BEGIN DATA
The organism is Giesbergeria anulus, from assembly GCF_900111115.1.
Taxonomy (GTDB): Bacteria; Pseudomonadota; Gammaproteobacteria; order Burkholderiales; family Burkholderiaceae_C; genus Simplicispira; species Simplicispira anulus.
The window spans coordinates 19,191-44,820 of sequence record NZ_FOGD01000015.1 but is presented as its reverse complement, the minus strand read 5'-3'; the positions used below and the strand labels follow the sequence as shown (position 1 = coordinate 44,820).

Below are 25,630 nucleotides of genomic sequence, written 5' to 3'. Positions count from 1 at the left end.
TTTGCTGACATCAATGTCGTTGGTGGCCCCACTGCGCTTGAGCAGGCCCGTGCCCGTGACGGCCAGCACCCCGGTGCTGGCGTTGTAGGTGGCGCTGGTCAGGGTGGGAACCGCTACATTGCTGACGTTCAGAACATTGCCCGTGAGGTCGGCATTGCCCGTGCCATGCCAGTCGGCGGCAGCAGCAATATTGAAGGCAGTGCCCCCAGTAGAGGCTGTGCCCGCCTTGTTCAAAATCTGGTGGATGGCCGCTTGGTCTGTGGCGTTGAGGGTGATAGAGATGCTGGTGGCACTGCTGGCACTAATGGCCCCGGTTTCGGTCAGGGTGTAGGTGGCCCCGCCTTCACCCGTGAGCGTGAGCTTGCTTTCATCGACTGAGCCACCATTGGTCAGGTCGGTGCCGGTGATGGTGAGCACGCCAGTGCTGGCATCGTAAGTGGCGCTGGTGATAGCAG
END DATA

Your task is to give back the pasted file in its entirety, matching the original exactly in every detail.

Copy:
The organism is Giesbergeria anulus, from assembly GCF_900111115.1.
Taxonomy (GTDB): Bacteria; Pseudomonadota; Gammaproteobacteria; order Burkholderiales; family Burkholderiaceae_C; genus Simplicispira; species Simplicispira anulus.
The window spans coordinates 19,191-44,820 of sequence record NZ_FOGD01000015.1 but is presented as its reverse complement, the minus strand read 5'-3'; the positions used below and the strand labels follow the sequence as shown (position 1 = coordinate 44,820).

Below are 25,630 nucleotides of genomic sequence, written 5' to 3'. Positions count from 1 at the left end.
TTTGCTGACATCAATGTCGTTGGTGGCCCCACTGCGCTTGAGCAGGCCCGTGCCCGTGACGGCCAGCACCCCGGTGCTGGCGTTGTAGGTGGCGCTGGTCAGGGTGGGAACCGCTACATTGCTGACGTTCAGAACATTGCCCGTGAGGTCGGCATTGCCCGTGCCATGCCAGTCGGCGGCAGCAGCAATATTGAAGGCAGTGCCCCCAGTAGAGGCTGTGCCCGCCTTGTTCAAAATCTGGTGGATGGCCGCTTGGTCTGTGGCGTTGAGGGTGATAGAGATGCTGGTGGCACTGCTGGCACTAATGGCCCCGGTTTCGGTCAGGGTGTAGGTGGCCCCGCCTTCACCCGTGAGCGTGAGCTTGCTTTCATCGACTGAGCCACCATTGGTCAGGTCGGTGCCGGTGATGGTGAGCACGCCAGTGCTGGCATCGTAAGTGGCGCTGGTGATAGCAG